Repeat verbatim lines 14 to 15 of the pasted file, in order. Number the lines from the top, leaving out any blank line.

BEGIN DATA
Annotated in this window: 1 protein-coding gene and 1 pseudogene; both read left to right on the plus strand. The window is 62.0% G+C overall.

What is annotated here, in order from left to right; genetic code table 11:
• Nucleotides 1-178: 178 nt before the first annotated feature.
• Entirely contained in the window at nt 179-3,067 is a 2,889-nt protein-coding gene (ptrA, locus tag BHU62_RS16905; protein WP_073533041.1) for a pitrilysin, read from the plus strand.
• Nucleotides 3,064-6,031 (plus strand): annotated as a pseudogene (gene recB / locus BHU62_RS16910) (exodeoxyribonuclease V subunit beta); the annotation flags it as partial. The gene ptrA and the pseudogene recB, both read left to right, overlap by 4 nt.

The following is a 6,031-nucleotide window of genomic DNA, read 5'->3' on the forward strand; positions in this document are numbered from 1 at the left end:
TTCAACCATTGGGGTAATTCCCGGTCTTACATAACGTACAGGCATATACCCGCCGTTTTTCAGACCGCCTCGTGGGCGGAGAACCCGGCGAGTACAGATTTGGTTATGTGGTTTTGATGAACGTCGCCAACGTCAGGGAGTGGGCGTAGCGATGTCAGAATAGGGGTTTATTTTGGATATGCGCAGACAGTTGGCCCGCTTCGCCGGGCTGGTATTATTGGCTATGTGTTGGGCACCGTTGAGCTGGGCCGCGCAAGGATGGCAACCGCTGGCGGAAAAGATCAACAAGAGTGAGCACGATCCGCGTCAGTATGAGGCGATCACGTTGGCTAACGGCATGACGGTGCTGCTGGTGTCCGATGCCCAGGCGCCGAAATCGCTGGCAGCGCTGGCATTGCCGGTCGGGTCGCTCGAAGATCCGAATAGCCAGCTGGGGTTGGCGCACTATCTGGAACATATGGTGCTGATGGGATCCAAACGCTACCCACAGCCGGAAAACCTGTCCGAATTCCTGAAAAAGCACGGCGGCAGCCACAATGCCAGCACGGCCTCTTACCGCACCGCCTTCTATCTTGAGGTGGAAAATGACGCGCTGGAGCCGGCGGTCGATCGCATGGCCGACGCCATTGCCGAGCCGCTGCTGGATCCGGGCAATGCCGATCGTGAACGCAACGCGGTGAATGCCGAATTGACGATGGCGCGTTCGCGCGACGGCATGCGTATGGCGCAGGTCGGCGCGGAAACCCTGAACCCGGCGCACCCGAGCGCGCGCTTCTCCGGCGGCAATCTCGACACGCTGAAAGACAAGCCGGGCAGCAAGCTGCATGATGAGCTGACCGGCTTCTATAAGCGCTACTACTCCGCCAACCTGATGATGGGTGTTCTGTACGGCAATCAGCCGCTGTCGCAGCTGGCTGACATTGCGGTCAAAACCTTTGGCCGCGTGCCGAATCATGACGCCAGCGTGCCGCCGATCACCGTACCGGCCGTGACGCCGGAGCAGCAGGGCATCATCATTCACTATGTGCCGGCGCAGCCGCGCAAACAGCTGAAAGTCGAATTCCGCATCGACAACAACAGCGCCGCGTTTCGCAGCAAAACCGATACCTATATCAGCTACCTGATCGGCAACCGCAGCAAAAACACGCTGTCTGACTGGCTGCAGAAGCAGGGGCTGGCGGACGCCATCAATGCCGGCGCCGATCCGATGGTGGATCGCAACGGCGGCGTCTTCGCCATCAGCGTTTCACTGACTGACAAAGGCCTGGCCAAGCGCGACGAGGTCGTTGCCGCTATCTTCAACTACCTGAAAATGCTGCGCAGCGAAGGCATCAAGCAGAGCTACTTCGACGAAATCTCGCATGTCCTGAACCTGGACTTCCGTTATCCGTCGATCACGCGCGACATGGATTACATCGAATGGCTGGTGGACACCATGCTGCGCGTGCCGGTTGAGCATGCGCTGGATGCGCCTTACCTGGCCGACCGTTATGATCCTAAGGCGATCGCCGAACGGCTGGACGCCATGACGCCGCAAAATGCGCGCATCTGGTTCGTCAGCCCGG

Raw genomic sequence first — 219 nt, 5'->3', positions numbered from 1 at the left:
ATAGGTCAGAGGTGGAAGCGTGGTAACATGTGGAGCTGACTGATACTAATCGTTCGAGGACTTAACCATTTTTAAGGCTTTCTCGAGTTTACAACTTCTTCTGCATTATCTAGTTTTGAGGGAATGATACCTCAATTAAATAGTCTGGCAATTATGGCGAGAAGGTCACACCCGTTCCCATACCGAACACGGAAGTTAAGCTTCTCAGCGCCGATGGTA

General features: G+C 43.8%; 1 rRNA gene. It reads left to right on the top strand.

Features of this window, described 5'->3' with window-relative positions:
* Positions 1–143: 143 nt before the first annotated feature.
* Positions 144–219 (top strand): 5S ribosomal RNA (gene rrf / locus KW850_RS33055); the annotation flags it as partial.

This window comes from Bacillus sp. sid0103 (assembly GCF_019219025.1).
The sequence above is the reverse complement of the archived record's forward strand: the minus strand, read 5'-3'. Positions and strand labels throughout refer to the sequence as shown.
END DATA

This window comes from Bacillus sp. sid0103 (assembly GCF_019219025.1).
The sequence above is the reverse complement of the archived record's forward strand: the minus strand, read 5'-3'. Positions and strand labels throughout refer to the sequence as shown.